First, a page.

It’s the 38th Los Angeles Marathon on March 19 and you want to experience the spectacle in person when more than 20,000 runners from around the world take on the 26.2-mile course.
Maybe you promised to take a look or take photos of family or friends running? Or do you want to see elite runners sprinting across the pavement somewhere along the course from Dodger Stadium to the finish line on Santa Monica Boulevard at Avenue of the Stars in Century City?
Now is the time to plan ahead to find your curbside viewing spot.
Regardless of where you start, you probably don’t want to drive. Many streets and some freeway off-ramps surrounding the route will be closed as of early Sunday morning. Also, where to park will be tricky, unless you have planned ahead.
Taking the Metro: Line B (also known as the Red Line) from the San Fernando Valley, or Line L (also known as the Gold Line) from the Pasadena area, are two possibilities.
If you’ve never ridden a Metro line, now is the time to study the schedules and plan where you want to be and when.
The marathon begins at 6:30 am with the wheelchair participants, followed at 6:35 am by the manual bicycle participants (using a bicycle powered by cranks), followed by the elite women at 6:45 am and at 6:55 am the elite men and the field full of runners.
Elite runners, by the way, are so fast that you might want to gauge your position on the street by checking out the finish times for the March 20, 2022 Los Angeles Marathon winners. Those times from last year will help you figure out meet the elites in 2023.
Last year, John Korir from Kenya was the men’s winner in 2 hours, 9 minutes and 7 seconds. Delvine Meringor, also from Kenya, flew around the track with her winning women’s time of 2 hours, 25 minutes and 3 seconds.
The 2022 wheelchair winners were Tyler Byers (1 hour, 49 minutes, 16 seconds) for the men’s group, and non-professional wheelchair entrant Corey Petersen (3:32:31) for the women’s group .
The 2022 manual bike first place winners were Tavian Bryan (1:01:56) for the men’s pool and Beth Sanden (1:53:55) for the women’s pool.
The maximum net race day finish time of 6 hours and 30 minutes is calculated at the time the last runner crosses the start line. The halfway point, at about mile 13 of the course, is on the “Sunset Strip”, the eastbound gateway to the city of West Hollywood.
Timing and preparation are everything when taking public transportation to watch the marathon. Check out this page, Metro Rider’s Guide: www.metro.net/riding/guide/
To prepare to use any Metro line on Sunday, you should purchase a TAP card in advance to save time on race day. A TAP card is an alternative form of payment, instead of paying cash for bus and train rides.
Buses accept cash if they are not “boarding at all doors”. However, a TAP card is required to travel on Metro rail routes.
See “How to buy a TAP card: www.metro.net/riding/how-to-pay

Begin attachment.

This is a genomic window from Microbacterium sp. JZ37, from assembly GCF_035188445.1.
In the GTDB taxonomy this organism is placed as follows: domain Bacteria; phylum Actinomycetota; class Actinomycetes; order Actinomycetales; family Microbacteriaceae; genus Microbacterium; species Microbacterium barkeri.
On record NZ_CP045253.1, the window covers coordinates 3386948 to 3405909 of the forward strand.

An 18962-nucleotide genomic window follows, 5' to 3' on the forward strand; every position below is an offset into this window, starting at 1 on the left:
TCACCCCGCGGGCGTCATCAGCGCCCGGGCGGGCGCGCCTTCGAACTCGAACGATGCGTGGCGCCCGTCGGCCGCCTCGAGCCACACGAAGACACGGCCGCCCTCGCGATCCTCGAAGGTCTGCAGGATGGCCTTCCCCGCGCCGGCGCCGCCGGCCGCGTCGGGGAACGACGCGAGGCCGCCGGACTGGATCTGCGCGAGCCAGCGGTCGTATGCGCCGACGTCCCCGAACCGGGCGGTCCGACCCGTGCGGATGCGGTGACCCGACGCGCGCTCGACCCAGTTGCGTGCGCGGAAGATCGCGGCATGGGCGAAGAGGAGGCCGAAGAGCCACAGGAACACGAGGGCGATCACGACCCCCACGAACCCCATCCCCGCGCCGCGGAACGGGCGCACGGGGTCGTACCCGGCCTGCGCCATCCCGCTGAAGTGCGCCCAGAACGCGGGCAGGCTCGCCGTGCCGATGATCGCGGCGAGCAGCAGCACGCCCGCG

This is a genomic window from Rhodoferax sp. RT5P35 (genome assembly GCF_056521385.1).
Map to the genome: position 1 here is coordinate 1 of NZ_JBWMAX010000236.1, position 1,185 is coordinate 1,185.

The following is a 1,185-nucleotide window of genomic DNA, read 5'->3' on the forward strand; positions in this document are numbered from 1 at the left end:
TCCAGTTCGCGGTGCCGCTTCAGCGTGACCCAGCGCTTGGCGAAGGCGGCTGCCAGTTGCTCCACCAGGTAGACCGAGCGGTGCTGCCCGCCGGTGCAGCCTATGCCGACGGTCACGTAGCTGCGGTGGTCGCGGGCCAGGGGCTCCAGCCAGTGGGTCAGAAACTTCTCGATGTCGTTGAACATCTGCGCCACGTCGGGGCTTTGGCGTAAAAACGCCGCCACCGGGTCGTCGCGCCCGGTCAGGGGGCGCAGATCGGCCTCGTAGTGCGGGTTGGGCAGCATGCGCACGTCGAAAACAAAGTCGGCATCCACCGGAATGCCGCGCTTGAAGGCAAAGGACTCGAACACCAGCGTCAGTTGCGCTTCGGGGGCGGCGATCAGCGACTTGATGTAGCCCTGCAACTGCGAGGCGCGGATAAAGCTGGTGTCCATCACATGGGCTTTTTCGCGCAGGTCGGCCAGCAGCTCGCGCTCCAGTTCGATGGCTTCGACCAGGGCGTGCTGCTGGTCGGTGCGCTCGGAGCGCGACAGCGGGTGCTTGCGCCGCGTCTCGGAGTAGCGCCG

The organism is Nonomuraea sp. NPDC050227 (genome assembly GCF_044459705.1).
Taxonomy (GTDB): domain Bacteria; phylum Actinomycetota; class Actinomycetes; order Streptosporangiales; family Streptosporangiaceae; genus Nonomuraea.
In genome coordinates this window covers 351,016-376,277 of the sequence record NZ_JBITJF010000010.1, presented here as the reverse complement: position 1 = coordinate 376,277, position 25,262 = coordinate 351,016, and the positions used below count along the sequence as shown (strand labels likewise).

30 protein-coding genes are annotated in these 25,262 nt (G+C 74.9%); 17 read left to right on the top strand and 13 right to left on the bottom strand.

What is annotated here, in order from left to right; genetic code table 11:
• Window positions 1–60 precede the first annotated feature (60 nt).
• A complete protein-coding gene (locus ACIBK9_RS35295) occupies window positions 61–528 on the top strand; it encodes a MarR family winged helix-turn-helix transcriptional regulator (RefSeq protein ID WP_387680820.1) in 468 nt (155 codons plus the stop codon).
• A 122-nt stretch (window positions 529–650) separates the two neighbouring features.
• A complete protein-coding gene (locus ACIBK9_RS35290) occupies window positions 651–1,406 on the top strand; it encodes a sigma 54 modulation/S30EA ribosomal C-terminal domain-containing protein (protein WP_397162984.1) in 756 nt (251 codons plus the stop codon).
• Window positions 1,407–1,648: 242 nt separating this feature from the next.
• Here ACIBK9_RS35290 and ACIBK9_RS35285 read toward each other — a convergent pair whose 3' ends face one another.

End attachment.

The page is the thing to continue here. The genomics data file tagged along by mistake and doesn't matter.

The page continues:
Buy a TAP card at a Metro station vending machine (all Metro Rail, Silver Line and Orange Line stations), at a vendor (www.taptogo.net/TAPLocator2), or online (www.taptogo.net) or by phone, 866-827-8646.
Information on Metro fares and TAP cards here: www.metro.net/riding/fares/
Check the Metro Saturday, Sunday and Holiday schedule section online to see what time you want to reach some easily accessible areas. Be sure to scroll to the bottom of the hours for the weekend hours section, and also the hours for the direction you want to go.
If you are coming from the San Fernando Valley, you may want or need to take the G Line (formerly known as the Orange Line) from the nearest Metro bus station to the North Hollywood Metro Station. Get off the bus and take the underground passage to the B Line (also known as the Red Line) station. Check the schedule and map of Line G (Orange) here: bit.ly/3JkVMgL
A larger map of Metro in the San Fernando Valley is here: bit.ly/3wkTGd4. A large map of the bus and train system: bit.ly/36oCn07
The three closest stations to reach the marathon route from the North Hollywood station are the Hollywood/Highland, Hollywood/Vine, and Hollywood/Western Metro stations.
If you leave early enough, you can travel to other stations, including Civic Center/Grand Park. Check the schedule and map of Lines B and D (Red and Purple Lines) here: bit.ly/3KKgaIy. Remember to scroll down to the Saturday, Sunday and Holidays schedule section online to see when you want to arrive. Also, scroll to the bottom of the hours for the weekend hours section.
If you are coming from the Pasadena or East Los Angeles area, you can use the Metro L Line (Gold Line) to get to Union Station in Los Angeles. From Union Station, you can take the Metro Line B (Red Line) to stop at Civic Center/Grand Park and other westbound stations that are close to the marathon race. Check the schedule and map of Line L (Gold) here: bit.ly/3IjPyMZ
Other ideas to get to the course:
Get phone apps for popular ride-sharing services: